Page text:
Aley Chubeza #24 – June 21-23 2010

Some of the ears are bursting. A white juice works inside. Cornsilk creeps in the end and dangles in the wind. Always—I never knew it any other way— The wind and the corn talk things over together. And the rain and the corn and the sun and the corn Talk things over together.

From Laughing Corn by Carl Sandburg

Instead of opening by complaining about this stifling hot week (surely there will be many more to complain about this summer), we decided to look at the full half of the cob and discuss corn- the unchallenged knight of summer!

This year, corn takes up a good part of our field. In previous years I wrote about the misfortune of having to cut down on corn plot planting for lack of space, and about us not having allowed the fields to rest enough in order to gear up for a demanding corn crop. Mistakes we made in watering and seeding were additional factors in the final miniscule corn crop we managed to muster. Last year we started improving, and this year we expanded the amount of seeding by about 50%, so we can now happily place more sweet yellow cobs in your boxes.

We start seeding the corn in the middle of March. Every two weeks, we insert two beds (4 lines) of yellow, hard and wrinkled seeds into the earth. When I say we “insert” them, I mean it, because after many attempts to seed the corn with a seeder, we realized that the best way is still to do it by hand. We notch furrows in the earth and scatter the seeds at a distance of 10-15 cm apart. Afterwards, we cover the furrow, water it, and start praying for healthy growth.

Two weeks after the first sweet corn seeding, we seed popcorn, which produces strong, beautiful plants that grow slower and have special brown-purple cornsilk. Popcorn requires a few more weeks to become cobs. Then it remains longer on the stalk in order to dry up some more. Last year our popcorn was consumed by many “uninvited guests,” but this year it’s upright and happy—with funky purple hair already adorning its head. We’re in hopes of a good yield of yummy, rambunctious, jumpy produce.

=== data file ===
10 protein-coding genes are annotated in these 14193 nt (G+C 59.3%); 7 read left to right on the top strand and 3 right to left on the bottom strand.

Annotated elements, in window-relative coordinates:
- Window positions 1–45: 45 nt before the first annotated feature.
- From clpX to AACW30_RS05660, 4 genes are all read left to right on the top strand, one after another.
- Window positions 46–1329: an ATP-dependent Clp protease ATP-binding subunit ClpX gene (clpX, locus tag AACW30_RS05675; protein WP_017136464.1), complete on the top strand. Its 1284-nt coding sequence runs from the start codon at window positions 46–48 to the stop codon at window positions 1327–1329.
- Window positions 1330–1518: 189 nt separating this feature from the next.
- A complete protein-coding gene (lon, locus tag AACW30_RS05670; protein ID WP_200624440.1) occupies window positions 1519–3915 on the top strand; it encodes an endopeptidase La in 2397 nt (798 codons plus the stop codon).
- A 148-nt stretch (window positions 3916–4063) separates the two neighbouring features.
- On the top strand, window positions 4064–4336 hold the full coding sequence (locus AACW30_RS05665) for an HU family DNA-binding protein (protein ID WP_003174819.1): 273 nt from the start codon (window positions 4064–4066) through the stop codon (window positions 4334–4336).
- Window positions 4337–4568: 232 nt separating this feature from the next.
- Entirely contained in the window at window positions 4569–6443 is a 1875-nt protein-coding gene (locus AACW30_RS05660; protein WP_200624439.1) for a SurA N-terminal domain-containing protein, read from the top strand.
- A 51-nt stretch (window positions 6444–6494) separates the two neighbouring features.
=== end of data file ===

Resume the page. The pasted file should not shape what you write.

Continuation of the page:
We only seed the popcorn once, in two long beds. The sweet corn, however, is planted repeatedly to maintain a continuous supply from summer to autumn. Two weeks after the first seeding, we seed two more beds, wait another week and then do two more. Two weeks later we start the whole process over, thus each month a dunam (about 1/4 of an acre) of sweet corn is planted.

The corn from the first seeding in mid-March is what we’re including in your boxes now. It started ripening last week, three months after it was planted. We now discover once more that for some reason the produce of the first seeding suffers more than subsequent plantings and simply does not develop as well. It may be due to our super-sweet corn being sensitive to the winter chill. Either way, a quick look at the four-bed plots in the field reflects the difference between the first seeding, that looks sparser, shorter and weaker, and the other seedings that are developing in a healthier, greener, stronger and more erect manner.

Within the corn beds you can actually get lost. At a farm I worked in California, each year they would plant a huge corn maze where everyone, young and old, would love getting lost in during the October Halloween festival. Here is a glimpse at the wonderful feeling of being deep inside a corn bed: